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Bottom Feeding

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Like half of the people here, I''m trying to design a MMO game. Mine is nothing fancy (in fact, its mostly text based), but I''m running into a problem I like to refer to as ''bottom feeding''. Heres the setup.... once you get an account, you''re assigned both a handful of army units and a few settlements that you''ll need to defend. The whole goal at the moment (and i''ll get more creative in version 2.0... I just want to get something out the door) is to become the most powerful kingdom in the game. Ok, great. Here''s the problem.... say I''ve been playing the game for a few weeks.... and some newbie joins up. Whats to keep me from attacking him with my small army of highly trained orcs while he only has 3 basic fighters to defend with? And whats to keep me from attacking him over and over again? I could always impose the old ''you are under a state of magical protection'' for the first 72 hours of game play..... but that doesn''t really do anything. Any suggestions?

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You could maybee do a sort of vassal system where new players would be under the protection of a more powerfull player untill they are self sufficient ( in exchange for gold for example ).

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Have the "gods of the realms" impose a rule: Killing to expand is acceptable, but only if done in a sporting manner. Thus, the justification for a rule where someone can only attack someone within a certain % range of power.

Is my land/army/equipment worth 1000 gold? And the acceptable % range is 10%? Then I can only attack people with a total land/army/equipment value equal to something between 900 and 1100 gold.

-Gauvir_Mucca

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the best method is always just to make it economically unsound to do so, or practically impossible ... depending on your worlds rules ...

for 1, if your world has distances, the "old" kingdoms might be near each other (in the center so to speak) and the "new" kingdoms might be allocated on the rim ... meaning new players are nearer to each other than to old players ...

other similar options include various forms of regional pride / loyalty ... such that all players near each other, fight against one another UNLESS threatened by external forces, at which time they are inclined to band together (this might be enforced as the "will of the people" public outrage, morale, etc ...) This was, it is impossible to wage war on external regions until you are sufficiently powerfull to be at war with the whole region ...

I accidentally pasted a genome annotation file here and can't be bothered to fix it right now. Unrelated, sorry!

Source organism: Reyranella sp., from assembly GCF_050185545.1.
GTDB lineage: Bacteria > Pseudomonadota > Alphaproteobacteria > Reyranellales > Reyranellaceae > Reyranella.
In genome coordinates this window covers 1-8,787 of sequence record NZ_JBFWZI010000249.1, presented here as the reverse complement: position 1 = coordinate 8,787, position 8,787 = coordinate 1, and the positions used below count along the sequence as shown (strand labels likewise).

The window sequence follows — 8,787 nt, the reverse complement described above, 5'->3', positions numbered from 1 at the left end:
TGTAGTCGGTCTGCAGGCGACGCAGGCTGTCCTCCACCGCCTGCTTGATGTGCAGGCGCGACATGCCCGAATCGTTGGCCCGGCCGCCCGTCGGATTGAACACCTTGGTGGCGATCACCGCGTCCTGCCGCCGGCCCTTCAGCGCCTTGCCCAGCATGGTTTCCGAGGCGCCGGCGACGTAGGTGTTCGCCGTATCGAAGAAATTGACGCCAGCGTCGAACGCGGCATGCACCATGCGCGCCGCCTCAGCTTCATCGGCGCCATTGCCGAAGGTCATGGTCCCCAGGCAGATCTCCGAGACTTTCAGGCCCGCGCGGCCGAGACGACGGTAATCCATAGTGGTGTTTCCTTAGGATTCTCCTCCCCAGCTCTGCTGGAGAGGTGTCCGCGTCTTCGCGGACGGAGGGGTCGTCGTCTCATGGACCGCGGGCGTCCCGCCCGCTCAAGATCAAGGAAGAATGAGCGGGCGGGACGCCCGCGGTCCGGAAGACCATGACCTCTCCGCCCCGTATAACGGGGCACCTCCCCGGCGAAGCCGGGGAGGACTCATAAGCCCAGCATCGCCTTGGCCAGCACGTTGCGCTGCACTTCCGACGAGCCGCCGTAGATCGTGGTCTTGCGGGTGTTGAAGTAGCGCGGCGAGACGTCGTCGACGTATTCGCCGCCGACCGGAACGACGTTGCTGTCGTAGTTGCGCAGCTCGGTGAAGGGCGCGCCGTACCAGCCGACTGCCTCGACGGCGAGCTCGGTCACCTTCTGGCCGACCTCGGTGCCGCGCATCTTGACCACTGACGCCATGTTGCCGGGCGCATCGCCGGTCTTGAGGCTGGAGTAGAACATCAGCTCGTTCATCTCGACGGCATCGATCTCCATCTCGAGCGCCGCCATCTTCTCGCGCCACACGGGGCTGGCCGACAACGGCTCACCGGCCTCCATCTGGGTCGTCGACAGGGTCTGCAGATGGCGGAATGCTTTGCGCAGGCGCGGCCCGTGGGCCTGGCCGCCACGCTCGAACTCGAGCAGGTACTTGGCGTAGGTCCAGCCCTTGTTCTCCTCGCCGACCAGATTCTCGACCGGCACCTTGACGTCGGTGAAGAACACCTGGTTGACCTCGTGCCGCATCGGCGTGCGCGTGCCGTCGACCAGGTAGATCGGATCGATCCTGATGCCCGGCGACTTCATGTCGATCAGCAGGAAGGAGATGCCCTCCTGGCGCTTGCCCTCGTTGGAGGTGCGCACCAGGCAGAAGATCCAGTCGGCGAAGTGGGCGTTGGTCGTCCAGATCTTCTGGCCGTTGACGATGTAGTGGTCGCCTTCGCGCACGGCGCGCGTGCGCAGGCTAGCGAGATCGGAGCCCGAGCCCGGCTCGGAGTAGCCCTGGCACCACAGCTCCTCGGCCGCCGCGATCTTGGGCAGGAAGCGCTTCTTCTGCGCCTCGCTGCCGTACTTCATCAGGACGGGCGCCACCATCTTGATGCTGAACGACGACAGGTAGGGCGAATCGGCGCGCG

there are many other systems ... the simplest of which is simple to make the game more defensive than offensive, or make players on offensives ripe for being picked off by third parties (so if old players go after newbies ... they can win, but the other old players will pick off their home worlds ... thereby making newbie killing a waste of their time) ...

to further reinforce this, make the "value" of civilizations rise with time / power ... so therefore anyone who leaves their home weak while attacking new players, is going after a low value prize, while leaving their own home open (and it is a high value prize).

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Actually, I play Dominion : ) But I'm not very satisfied with it...

Ok, first, thanks for the suggestions.... Second, I really like the 'not economically sound' idea, so I think i'd like to develop that thought a little more.

Anyways, heres what I'm thinking... each settlement/village/town/castle the player owns will have a 'time of travel' value. So, to attack someones castle (which will be a starting resource) might require your troops to be away from the homeland for... oh lets say... a 48 hour period. The next 2 villages, etc the player obtains will only require 36 hours for other players to reach/attack.... then next 6 might only require 24... and so on all the way down to a 1 hour period. That way, it encourages players to attack stronger opponents instead of preying off the weaklings (who really wants to risk their troops being gone for that long). Of course, this would have to imply that players can't shift their troops around to their own settlements instantaneously.... but prehaps I could add a road/rail system to speed things up. Anyways, let me know your thoughts.


[edited by - Cygnus_X on March 27, 2004 11:27:19 AM]

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sounds like a plausable system ... i''d have to think through the ramifications a little more to really test the design ... but it seems like a good direction ...

as for the internal positions issues, and road / rail suggestions ... YES - never let a person move there units around instantly in any game with other time based constraints ... (it would be ok if no other element of the game used time for tactics ... but not if you add the above suggestions) ... if you let them reposition at will ... you might as well simply remove the idea of position altogether, and simply have a pool of resources, available to be dispatched to any fight ... which is fine for defense, but not for offense ...

oh well, too sleepy to think deeply enough ...